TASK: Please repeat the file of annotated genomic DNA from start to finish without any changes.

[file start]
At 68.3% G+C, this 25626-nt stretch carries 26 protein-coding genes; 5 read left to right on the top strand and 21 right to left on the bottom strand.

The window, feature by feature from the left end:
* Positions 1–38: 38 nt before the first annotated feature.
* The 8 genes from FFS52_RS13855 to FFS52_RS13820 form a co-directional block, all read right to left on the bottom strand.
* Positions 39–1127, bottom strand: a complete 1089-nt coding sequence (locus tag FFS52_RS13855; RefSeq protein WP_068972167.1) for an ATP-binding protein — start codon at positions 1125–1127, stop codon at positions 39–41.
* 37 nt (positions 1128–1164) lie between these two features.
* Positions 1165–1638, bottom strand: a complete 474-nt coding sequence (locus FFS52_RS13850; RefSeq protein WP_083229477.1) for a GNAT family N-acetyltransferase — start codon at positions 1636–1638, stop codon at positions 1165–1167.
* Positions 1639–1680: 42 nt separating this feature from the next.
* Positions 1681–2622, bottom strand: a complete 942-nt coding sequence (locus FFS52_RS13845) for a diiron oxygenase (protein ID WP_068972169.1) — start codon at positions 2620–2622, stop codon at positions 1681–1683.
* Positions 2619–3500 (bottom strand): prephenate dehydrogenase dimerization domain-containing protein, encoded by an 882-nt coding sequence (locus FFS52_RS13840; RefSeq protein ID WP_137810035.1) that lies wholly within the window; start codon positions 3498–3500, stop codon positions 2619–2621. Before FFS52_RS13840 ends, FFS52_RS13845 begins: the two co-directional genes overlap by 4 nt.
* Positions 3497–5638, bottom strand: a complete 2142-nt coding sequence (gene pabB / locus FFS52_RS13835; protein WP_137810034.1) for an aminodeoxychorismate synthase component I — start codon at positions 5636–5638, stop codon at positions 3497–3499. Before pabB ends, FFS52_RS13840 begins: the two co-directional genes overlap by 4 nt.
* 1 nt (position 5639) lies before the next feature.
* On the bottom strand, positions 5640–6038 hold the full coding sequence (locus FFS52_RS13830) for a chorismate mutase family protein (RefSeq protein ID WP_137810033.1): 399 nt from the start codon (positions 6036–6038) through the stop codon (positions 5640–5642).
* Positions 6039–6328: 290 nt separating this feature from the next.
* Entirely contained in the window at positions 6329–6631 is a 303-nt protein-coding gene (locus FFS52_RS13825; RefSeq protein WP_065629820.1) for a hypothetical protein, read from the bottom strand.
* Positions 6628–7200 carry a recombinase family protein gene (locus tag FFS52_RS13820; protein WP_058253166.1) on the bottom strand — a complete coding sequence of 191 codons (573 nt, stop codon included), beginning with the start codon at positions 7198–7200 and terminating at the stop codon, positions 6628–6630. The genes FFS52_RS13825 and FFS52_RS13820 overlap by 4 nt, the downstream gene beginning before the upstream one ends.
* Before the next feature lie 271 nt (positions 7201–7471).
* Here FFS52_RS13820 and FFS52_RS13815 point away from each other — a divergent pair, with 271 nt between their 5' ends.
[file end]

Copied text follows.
At 68.3% G+C, this 25626-nt stretch carries 26 protein-coding genes; 5 read left to right on the top strand and 21 right to left on the bottom strand.

The window, feature by feature from the left end:
* Positions 1–38: 38 nt before the first annotated feature.
* The 8 genes from FFS52_RS13855 to FFS52_RS13820 form a co-directional block, all read right to left on the bottom strand.
* Positions 39–1127, bottom strand: a complete 1089-nt coding sequence (locus tag FFS52_RS13855; RefSeq protein WP_068972167.1) for an ATP-binding protein — start codon at positions 1125–1127, stop codon at positions 39–41.
* 37 nt (positions 1128–1164) lie between these two features.
* Positions 1165–1638, bottom strand: a complete 474-nt coding sequence (locus FFS52_RS13850; RefSeq protein WP_083229477.1) for a GNAT family N-acetyltransferase — start codon at positions 1636–1638, stop codon at positions 1165–1167.
* Positions 1639–1680: 42 nt separating this feature from the next.
* Positions 1681–2622, bottom strand: a complete 942-nt coding sequence (locus FFS52_RS13845) for a diiron oxygenase (protein ID WP_068972169.1) — start codon at positions 2620–2622, stop codon at positions 1681–1683.
* Positions 2619–3500 (bottom strand): prephenate dehydrogenase dimerization domain-containing protein, encoded by an 882-nt coding sequence (locus FFS52_RS13840; RefSeq protein ID WP_137810035.1) that lies wholly within the window; start codon positions 3498–3500, stop codon positions 2619–2621. Before FFS52_RS13840 ends, FFS52_RS13845 begins: the two co-directional genes overlap by 4 nt.
* Positions 3497–5638, bottom strand: a complete 2142-nt coding sequence (gene pabB / locus FFS52_RS13835; protein WP_137810034.1) for an aminodeoxychorismate synthase component I — start codon at positions 5636–5638, stop codon at positions 3497–3499. Before pabB ends, FFS52_RS13840 begins: the two co-directional genes overlap by 4 nt.
* 1 nt (position 5639) lies before the next feature.
* On the bottom strand, positions 5640–6038 hold the full coding sequence (locus FFS52_RS13830) for a chorismate mutase family protein (RefSeq protein ID WP_137810033.1): 399 nt from the start codon (positions 6036–6038) through the stop codon (positions 5640–5642).
* Positions 6039–6328: 290 nt separating this feature from the next.
* Entirely contained in the window at positions 6329–6631 is a 303-nt protein-coding gene (locus FFS52_RS13825; RefSeq protein WP_065629820.1) for a hypothetical protein, read from the bottom strand.
* Positions 6628–7200 carry a recombinase family protein gene (locus tag FFS52_RS13820; protein WP_058253166.1) on the bottom strand — a complete coding sequence of 191 codons (573 nt, stop codon included), beginning with the start codon at positions 7198–7200 and terminating at the stop codon, positions 6628–6630. The genes FFS52_RS13825 and FFS52_RS13820 overlap by 4 nt, the downstream gene beginning before the upstream one ends.
* Before the next feature lie 271 nt (positions 7201–7471).
* Here FFS52_RS13820 and FFS52_RS13815 point away from each other — a divergent pair, with 271 nt between their 5' ends.